Self-editing is overrated. Or is it?

Tuesday, January 10, 2006

Ladies And Gentlemen: presenting Shooby Taylor, The Human Horn!

Example

One of my closest friends (and former bandmate) Chris Eudy owns and operates Third Coast Guitar Service, which is the premier place for guitar repair in Chicago. The shop now has 12-14 guys working there, depending on the time of year, and of course, they listen to music all day long on a boombox while they repair instruments. As you can imagine, picking out music that 12-14 musicians can agree on can be somewhat of a challenge.

The shop has always gone through phases of music that they listened to. For a while, it was all Guided By Voices or music that was as good as Guided By Voices, there was the obligatory metal period, there's usually a certain amount of old-time country in the rotation, and there was a while there where it seemed like all they listened to was "Gang Bang" by The Sensational Alex Harvey Band. You get the idea.

Eventually, as these things go, they wore out all the stuff that they liked.

Then. THINGS. GOT. INTERESTING.

Because then they deliberately started listening to things that were awful. Terrible. Customers who would hand off their demo tapes of their band's first practice suddenly became listening gold to the guys in the shop. They actively began to seek out the worst music ever, to see who could out-awful who. Every day became a clash of the bad music titans.

Finally, RD, resident guitar repair wizard and collector of all things truly weird, brought in something that brought the shop to its collective knees. He had found the holy grail of bad music.

His name was Shooby Taylor, The Human Horn!

The easiest way to describe Shooby is to call him a jazz scat singer, but, quite honestly, this description does not do him justice. His voice is what you might call..... uh ...... untrained. Oh hell, why am I even trying?

Here! Listen to this right now! This is Shooby's version of the gospel standard Lift Every Voice And Sing.


I know.


I know!


Amazing, right? Well, it's something, anyway.


The story of Shooby Taylor is somewhat of a mystery, but here's what we know. Shooby Taylor was born in Indiana Township, PA, on September 19, 1929. Shortly thereafter he moved with his family to Harlem, where he spent the majority of his life. He worked 21 years as a New York City postal worker.

In homage to his hero Babs Gonzales, who died in 1980, Mr. Taylor began honing his scat stylings in the mid-1950's after serving in the Army. After his shift at the post office ended at midnight, he frequented jam sessions at Manhattan clubs, but most musicians shunned him. Despite the negative feedback, he persevered.

In the early 1980's, Mr. Taylor recorded dozens of tracks at Angel Sound, a walk-in studio then in Times Square and now on West 57th Street.

''The place was just bedlam and wackiness,'' said Craig Bradley, an engineer at the studio who enjoyed Mr. Taylor's music so much that he transferred 14 songs onto cassette.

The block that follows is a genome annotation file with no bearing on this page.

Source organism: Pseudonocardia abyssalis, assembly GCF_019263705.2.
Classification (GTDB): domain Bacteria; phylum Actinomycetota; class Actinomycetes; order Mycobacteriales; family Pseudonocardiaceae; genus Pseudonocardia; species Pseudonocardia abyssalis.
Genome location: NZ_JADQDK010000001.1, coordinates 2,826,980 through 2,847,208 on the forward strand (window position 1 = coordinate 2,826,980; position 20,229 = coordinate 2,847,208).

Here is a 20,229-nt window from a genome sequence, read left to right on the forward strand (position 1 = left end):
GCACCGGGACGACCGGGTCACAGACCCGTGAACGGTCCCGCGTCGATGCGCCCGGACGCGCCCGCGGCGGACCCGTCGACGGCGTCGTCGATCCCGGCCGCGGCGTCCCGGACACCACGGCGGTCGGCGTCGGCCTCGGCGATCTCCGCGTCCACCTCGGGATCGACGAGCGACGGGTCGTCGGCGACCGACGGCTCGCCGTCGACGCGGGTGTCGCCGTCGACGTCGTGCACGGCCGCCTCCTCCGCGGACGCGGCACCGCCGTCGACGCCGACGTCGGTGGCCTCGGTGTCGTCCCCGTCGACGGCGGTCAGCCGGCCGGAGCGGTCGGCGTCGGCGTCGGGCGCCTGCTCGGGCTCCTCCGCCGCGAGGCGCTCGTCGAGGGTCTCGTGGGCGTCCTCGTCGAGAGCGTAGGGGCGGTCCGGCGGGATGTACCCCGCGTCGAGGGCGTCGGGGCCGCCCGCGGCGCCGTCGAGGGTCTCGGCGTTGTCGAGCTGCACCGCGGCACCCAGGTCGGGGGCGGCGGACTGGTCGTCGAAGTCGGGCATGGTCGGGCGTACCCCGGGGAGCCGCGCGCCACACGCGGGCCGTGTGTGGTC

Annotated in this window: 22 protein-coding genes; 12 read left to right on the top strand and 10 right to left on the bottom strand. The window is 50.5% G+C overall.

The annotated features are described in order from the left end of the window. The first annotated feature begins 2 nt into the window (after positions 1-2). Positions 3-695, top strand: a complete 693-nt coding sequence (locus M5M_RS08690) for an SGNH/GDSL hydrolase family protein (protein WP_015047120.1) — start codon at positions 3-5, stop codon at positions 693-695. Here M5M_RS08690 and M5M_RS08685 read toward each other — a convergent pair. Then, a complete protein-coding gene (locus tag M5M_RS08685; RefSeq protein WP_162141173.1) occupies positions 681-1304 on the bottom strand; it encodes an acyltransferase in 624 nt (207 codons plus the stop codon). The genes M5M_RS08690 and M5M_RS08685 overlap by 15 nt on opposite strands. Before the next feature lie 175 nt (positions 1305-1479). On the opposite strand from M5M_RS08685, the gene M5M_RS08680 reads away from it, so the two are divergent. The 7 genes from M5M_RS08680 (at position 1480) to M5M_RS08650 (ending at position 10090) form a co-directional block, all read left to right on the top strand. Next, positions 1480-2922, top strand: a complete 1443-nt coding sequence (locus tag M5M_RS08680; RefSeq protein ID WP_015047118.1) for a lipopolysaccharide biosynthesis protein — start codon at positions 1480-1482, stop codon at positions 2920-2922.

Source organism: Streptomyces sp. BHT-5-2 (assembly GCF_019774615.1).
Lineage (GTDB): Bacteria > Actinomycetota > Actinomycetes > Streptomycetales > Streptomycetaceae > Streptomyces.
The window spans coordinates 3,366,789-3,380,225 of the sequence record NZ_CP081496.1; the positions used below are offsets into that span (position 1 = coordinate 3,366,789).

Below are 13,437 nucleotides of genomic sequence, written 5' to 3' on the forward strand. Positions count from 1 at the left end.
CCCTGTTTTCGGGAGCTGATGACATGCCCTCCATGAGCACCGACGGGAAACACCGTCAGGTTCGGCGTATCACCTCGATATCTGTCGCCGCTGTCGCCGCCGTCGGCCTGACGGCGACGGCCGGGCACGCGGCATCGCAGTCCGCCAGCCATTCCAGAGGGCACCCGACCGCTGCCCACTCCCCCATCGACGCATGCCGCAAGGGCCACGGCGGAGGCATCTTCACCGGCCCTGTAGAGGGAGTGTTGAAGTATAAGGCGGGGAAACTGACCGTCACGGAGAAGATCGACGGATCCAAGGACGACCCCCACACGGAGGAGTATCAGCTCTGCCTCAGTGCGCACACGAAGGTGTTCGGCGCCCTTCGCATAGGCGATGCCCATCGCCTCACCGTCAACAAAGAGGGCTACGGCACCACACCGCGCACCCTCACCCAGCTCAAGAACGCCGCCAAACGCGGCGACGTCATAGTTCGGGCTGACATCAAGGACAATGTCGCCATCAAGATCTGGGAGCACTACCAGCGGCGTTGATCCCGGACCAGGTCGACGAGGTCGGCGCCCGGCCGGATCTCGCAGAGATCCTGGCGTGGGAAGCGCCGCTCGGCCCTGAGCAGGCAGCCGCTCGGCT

''We had a lot of characters come in, and Shooby was one of the tops,'' Mr. Bradley said. "He was eccentric and boisterous and had a great personality. He really enjoyed what he was doing, but he took it seriously; it wasn't tongue-in-cheek for him at all.''

How was Shooby received by the general public? Well, this quicktime clip from his appearance on Amateur Night At The Apollo Theatre pretty much says it all.

Meanwhile, Mr. Bradley passed copies of the Shooby tape around after he took a job in 1989 at WFMU-FM, an alternative music station in Jersey City.

''I had listened to the station before I worked there and figured they would love something like that,'' he said. "What else could I do with it?''

Enter Irwin Chusid, host of the Incorrect Music Show as well as a famous music archivist of Raymond Scott (my personal musical hero), The Shaggs, The Langley Schools Music Project and many others. He began playing the songs on his show, and people who were so astonished by what they heard that soon Shooby began developing a fan base. Not long after, a website dedicated to Shooby Taylor called www.shooby.com came into existence, and was not only dedicated to the music of Shooby, but also dedicated to finding him, as he had dropped out of sight in the early 90's.

Eventually, Shooby was found, and, in his final years, got to connect with many of his fans and enjoy a small amount of the success that he had always dreamed of. He died in a home for the elderly in Newark, NJ on June 4, 2003 at the age of 74.

But the story does not end there! Absolutely Kosher Records (yes, that is their name) plans to release a double CD of Shooby's Greatest Hits in the Spring of 2006! In the meantime, head to Shooby.com to hear more mp3's and learn more about the amazing Shooby Taylor, The Human Horn!

Before you go, check out Shooby's "duet" with Johnny Cash!

Example

4 Comments:

Anonymous Alex said...

There are no words.

Who the hell IS this guy??? I mean, what was he thinking? I don't get it. I'm wandering aimlessly in a land of Not Getting It. His Johnny Cash duet is sheer brilliance. I love how he basically just "scats" the tune and then ocasionally doe s a "DWEEB!" or a "Shundul-la-lool-loo" at the end of each phase.

Genius.


This post was the most fun I've ever had with my clothes on.

1/10/2006 12:19 PM

 
Anonymous Lilly said...

Shooby Taylor, the Human Horn or Manchild So Earnest It Hurts.
Only on the set (not control room) of Barney would "I blow me" go over as intended.

1/10/2006 7:00 PM

 
Anonymous Sara said...

Ho. Ly. Crap.

I couldn't adore this guy more.

la da da SHREE!

*plays air sax*

1/11/2006 10:59 AM

 
Anonymous Nick Keenan said...

Now the only question is....

How to fit this into a show...

1/13/2006 1:24 PM

 

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